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Fashion in 60 Seconds News 2008-04-14 06:18:00

Fashion In 50 Seconds 04/14

London-based designer Luella Bartley delivers a new collection of feminine hair accessories for spring. Headbands and hair clips come in an assortment of colors accented with sweet ribbons and bows. A graduate of Central Saint Martins, Bartley is known for mixing themes with distinctive flair: Punk motorcycle jackets with gingham skirts and little black dresses with pearls for polka dots.

Prada’s plan to make the company public by June is in question. Due to a sluggish economy, CEO Patrizio Bertelli has considered delaying it until the start of next year. The Milan-based fashion house officially claims that the company has seen a consistent increase in profits and that the delay is not the result of economic problems.

Laura Bush had commissioned the biggest names in American fashion to submit sketches of the perfect gown for her daughter Jenna Bush’s walk down the aisle in May. Vera Wang, J. Mendel, Carlos Miele, and Badgley Mischka were among several designers requested by the First Lady. Beating the competition, it is confirmed today that Oscar De La Renta will be designing the dress for the bride-to-be.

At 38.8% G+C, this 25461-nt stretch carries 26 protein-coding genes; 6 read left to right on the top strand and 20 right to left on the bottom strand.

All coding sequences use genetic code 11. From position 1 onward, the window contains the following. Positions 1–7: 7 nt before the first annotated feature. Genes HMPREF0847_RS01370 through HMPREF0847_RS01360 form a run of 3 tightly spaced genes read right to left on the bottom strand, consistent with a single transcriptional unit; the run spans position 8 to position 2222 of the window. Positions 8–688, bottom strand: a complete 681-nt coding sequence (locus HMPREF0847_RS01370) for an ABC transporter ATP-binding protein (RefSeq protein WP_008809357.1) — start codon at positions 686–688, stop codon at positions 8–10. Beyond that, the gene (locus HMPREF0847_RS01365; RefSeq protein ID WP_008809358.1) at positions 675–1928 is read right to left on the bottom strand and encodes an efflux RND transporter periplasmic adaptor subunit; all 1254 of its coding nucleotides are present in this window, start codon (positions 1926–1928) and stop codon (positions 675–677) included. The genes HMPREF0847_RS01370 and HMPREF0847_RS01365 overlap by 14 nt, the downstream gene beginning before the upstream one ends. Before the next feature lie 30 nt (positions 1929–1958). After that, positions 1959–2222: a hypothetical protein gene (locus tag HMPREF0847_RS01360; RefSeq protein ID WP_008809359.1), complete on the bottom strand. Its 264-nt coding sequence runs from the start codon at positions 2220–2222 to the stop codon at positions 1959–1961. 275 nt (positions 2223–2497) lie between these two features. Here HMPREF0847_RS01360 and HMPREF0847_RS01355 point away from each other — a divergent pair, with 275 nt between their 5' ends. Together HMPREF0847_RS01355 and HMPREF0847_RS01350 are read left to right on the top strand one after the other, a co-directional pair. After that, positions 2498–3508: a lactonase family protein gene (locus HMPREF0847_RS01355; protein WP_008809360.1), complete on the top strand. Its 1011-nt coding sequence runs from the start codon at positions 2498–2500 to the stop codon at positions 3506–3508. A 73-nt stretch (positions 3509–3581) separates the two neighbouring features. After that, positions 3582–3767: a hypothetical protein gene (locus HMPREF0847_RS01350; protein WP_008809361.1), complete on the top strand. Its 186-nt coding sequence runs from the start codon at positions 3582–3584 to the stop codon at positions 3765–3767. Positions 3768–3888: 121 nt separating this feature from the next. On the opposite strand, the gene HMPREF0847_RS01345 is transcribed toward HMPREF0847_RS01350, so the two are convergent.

A word from the wise at the Savannah College Of Art And Design’s Etoile Awards, Italian-born French designer Pierre Cardin discusses his unrelenting fervor for life: “I’m an old man, but I don’t feel like an old man. I want to do something new. I want to continue. I want to improve myself.” Cardin is known for his avant-garde style and his space age designs. He prefers geometric shapes and motifs, often ignoring the female form. He later advanced into unisex fashions, sometimes experimental, and not always practical.

Japanese label Uniqlo selects American actress Chloe Sevigny to star in an advertising campaign for their summer UT Project collection. Launched last spring in Harajuku, Tokyo, Uniqlo’s UT Project is a limited-edition offering of t-shirts designed by renowned artists, photographers, musicians and designers including Peter Saville, Terry Richardson, Nobuyoshi Araki, and Gareth Pugh. From these artists, there are approximately 1,000 unique t-shirt styles being delivered each year as part of the UT Project.

Research Assistant: Zoe Su

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